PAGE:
The key signatures have been removed from the excerpts shown below and accidentals have been placed next to the affected notes. List the pitch classes affected by accidentals. Then, listen to the recording, determine the key center, and write the name of the key on the line provided.
3 sharps (F#, C#, G#)
6 flats (Bb, Eb, Ab, Db, Gb, Cb)
5 flats (Bb, Eb, Ab, Db, Gb)
2 sharps (F#, C#)
Circle all courtesy accidentals in the excerpts shown below. Remember, a courtesy accidental is meant to be a helpful reminder to the performer and is not technically necessary. Do not circle accidentals that would change the pitch of a note if they were missing.
Identifying Major Key Signatures
Write the name of the major key represented by the key signatures below on the lines provided.
Writing Major Key Signatures
Write the key signature for each of the keys listed below. Remember to adjust the patterns of sharps and flats to match the clefs.
Writing Scales with Key Signatures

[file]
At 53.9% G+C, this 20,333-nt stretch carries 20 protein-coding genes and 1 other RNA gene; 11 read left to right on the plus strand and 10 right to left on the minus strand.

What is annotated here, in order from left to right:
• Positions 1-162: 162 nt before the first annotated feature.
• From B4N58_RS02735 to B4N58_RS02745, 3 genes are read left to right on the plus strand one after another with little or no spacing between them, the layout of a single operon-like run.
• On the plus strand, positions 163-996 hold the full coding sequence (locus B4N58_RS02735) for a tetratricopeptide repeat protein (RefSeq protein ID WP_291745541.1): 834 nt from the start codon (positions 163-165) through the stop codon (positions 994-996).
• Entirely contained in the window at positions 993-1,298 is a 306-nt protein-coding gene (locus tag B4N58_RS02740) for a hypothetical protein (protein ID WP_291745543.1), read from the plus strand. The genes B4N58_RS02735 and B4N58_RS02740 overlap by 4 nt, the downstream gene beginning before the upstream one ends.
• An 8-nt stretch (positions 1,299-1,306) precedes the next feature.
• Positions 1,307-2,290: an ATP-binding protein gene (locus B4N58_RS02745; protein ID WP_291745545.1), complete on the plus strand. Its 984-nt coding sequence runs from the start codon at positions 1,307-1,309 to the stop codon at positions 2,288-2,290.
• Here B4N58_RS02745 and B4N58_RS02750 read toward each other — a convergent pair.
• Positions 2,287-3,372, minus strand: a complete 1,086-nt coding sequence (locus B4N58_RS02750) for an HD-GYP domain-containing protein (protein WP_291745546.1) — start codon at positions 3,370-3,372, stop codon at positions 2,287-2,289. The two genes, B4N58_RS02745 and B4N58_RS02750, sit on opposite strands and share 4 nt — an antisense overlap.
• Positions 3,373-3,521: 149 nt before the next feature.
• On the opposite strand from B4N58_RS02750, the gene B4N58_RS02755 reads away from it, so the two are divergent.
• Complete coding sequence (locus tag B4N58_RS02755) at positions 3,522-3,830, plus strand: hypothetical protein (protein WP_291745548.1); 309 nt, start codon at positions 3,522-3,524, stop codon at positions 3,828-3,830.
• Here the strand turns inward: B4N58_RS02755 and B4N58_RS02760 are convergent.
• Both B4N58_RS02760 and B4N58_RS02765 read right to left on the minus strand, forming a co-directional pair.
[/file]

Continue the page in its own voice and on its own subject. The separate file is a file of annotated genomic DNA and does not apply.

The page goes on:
Write out each of the following major scales in the indicated configuration using key signatures instead of accidentals. One or two keynotes have been provided in each case to get you started. In exercises with more than one staff, the second keynote will show you where to switch to the other clef.
Identifying Notes with Key Signatures
Write the letter name (i.e., Eb, G#, etc.) of each note in the excerpts shown below on the lines provided. Take the key signatures into account and remember that a single accidental may sometimes affect more than just one note.
Writing Major Scale Degrees
Write each of the following scale degrees in the specified major key. Avoid using ledger lines and take care to ensure that any accidentals are placed in the proper location.
Identifying Major Keys from Scale Degrees
Identify each of the following major keys based on the scale degree provided. Do not change the given note.
Transposing Major Melodies
For each of the exercises below, first identify the major scale used by the given melody and write its name on the line provided. Label each note in the melody with the corresponding scale degree number. Then, identify the major key signatures in each of the blank spaces that follow and re-notate the melody in that key. Start by rewriting the scale degree numbers in the original melody. Using the numbers as a guide, find the notes that correspond with scale degree in the new key.